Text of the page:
6.26The new Directive would allow businesses from one EU country selling into another to benefit from the VAT exemption, if their turnover is below the locally-applicable limit. However, to avoid larger firms from benefitting from the exemption by applying for it using only their local turnover, the proposal would set a “Union turnover threshold” of €100,000 (£88,723) for business who make supplies in more than one Member State. If a company had a cumulative EU-wide turnover above that threshold, it would be ineligible for the VAT exemption in other Member States.
6.27The Minister explains that the “mechanism and information exchange requirements to enable the application of this threshold remain unclear”, and negotiations on this element of the proposal are continuing. Of particular concern has been how this new system would be monitored and enforced, given it requires each Member State to have access to information about a company’s turnover in every other Member State. The Financial Secretary has noted the Government’s objective is to ensure that any “obligations are proportionate and do not create undue burdens to small businesses”.
6.28In its original proposal, the European Commission had suggested creating a new set of simplified obligations for the benefit of small enterprises that do not benefit from the SME exemption (for example, those with an annual turnover above the exemption threshold that applies in their home country). It had wanted any company with a turnover lower than €2 million (£1.8 million) per year to be able to rely on simplified provisions relating to storage of invoices, the submission of VAT returns and exempting them from any obligation under domestic law to make interim VAT payments throughout the financial year.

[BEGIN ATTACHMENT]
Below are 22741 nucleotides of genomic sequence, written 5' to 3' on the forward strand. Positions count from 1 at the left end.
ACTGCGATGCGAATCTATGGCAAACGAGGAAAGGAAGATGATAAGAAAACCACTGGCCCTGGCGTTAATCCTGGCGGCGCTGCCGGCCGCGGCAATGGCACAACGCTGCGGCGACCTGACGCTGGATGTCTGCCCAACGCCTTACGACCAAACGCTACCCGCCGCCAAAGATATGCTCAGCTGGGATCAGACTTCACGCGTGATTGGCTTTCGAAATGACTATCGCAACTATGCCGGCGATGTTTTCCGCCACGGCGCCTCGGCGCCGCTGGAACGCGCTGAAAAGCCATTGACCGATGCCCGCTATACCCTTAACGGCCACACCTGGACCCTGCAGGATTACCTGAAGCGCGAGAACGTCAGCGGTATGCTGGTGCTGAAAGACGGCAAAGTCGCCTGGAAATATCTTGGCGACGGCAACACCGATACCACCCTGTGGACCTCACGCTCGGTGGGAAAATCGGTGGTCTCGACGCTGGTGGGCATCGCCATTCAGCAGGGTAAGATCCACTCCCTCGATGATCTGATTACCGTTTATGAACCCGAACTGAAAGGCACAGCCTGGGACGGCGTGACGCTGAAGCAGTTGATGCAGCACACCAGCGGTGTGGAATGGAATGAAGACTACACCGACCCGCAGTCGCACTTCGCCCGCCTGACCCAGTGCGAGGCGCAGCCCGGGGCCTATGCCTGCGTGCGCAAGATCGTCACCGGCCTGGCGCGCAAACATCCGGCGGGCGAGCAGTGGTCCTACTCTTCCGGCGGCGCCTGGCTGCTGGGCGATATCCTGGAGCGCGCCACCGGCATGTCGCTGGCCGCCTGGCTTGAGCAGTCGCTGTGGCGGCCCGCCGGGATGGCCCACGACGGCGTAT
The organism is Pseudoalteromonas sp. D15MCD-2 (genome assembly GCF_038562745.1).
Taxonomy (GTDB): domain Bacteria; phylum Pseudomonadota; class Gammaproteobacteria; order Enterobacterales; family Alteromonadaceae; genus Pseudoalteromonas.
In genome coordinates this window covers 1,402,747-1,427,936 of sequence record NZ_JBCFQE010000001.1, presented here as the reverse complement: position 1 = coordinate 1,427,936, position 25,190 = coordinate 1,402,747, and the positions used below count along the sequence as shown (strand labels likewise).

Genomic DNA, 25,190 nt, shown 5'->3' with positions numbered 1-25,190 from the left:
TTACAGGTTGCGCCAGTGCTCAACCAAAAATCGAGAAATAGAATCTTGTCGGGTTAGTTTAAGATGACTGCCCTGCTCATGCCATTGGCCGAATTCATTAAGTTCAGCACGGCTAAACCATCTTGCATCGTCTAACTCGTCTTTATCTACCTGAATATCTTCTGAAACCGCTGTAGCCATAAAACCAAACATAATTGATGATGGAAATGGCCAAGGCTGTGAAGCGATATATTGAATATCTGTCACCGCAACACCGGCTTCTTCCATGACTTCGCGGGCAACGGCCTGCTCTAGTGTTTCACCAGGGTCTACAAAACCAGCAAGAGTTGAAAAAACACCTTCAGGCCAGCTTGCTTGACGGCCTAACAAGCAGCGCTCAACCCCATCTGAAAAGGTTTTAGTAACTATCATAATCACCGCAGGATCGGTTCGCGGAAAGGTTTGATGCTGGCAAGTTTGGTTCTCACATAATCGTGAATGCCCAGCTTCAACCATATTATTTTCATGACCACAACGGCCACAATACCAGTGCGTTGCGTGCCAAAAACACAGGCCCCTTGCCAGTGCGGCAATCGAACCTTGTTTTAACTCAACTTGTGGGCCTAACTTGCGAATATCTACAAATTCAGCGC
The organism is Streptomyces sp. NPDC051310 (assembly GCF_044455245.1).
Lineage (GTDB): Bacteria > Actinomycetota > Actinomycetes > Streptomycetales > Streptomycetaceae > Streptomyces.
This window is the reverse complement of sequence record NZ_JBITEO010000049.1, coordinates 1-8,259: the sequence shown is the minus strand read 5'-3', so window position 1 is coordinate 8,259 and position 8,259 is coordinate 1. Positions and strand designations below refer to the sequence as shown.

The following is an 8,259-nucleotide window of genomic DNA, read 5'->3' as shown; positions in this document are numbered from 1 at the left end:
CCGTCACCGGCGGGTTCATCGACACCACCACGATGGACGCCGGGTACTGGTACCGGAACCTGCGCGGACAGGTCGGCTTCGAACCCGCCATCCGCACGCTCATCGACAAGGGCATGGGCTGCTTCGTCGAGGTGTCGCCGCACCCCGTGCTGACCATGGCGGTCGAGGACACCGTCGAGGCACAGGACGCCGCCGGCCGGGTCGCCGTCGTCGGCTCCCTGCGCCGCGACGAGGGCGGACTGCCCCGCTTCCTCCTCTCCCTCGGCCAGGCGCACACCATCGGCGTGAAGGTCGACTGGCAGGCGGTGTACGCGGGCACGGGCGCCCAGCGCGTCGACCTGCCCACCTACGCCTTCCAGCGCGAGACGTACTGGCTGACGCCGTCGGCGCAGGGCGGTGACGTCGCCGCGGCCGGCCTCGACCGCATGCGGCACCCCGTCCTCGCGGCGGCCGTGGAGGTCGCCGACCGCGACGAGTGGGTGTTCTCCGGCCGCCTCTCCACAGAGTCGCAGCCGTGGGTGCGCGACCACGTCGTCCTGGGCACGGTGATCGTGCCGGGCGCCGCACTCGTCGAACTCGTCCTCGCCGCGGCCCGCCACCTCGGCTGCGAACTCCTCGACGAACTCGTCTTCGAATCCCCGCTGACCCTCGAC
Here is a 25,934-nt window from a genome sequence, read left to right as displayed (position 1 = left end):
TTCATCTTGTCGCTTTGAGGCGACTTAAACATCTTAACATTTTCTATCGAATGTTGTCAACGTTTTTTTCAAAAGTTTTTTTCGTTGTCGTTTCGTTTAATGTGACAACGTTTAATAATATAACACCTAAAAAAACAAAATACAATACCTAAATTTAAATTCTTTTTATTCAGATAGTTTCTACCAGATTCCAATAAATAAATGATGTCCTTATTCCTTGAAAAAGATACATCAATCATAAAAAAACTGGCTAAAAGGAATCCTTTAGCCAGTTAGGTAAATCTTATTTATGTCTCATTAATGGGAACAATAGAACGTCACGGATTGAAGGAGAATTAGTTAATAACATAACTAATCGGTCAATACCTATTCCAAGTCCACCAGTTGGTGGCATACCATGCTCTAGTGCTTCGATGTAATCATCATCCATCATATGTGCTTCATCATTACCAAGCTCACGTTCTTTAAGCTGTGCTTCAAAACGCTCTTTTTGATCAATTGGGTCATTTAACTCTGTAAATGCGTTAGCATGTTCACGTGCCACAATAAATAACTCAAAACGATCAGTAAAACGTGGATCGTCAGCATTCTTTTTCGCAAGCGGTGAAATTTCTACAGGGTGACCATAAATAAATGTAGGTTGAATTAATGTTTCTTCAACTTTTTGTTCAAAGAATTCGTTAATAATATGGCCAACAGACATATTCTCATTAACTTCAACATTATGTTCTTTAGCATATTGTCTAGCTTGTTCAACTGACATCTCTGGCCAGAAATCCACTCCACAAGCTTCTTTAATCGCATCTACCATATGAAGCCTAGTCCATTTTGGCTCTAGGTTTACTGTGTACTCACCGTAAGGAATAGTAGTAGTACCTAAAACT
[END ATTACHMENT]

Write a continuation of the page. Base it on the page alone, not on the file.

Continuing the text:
6.29The Minister’s letter explains that the Member States have removed these provisions from the proposed Directive entirely, which avoids the legislation interfering with existing domestic schemes such as the UK’s Annual Accounting Scheme and invoicing rules for small businesses. The Government therefore supports this change.
6.30The Minister finished his latest update to us by saying that the Treasury “will continue to work with other Member States to help improve the proposal and suggest alternative approaches” and provide further updates on the progress of these discussions. There is no firm timetable for formal adoption of the new legislation on the SME VAT threshold yet, and the Government “anticipate that the dossier will now be passed onto the incoming Romanian Presidency” of the Council.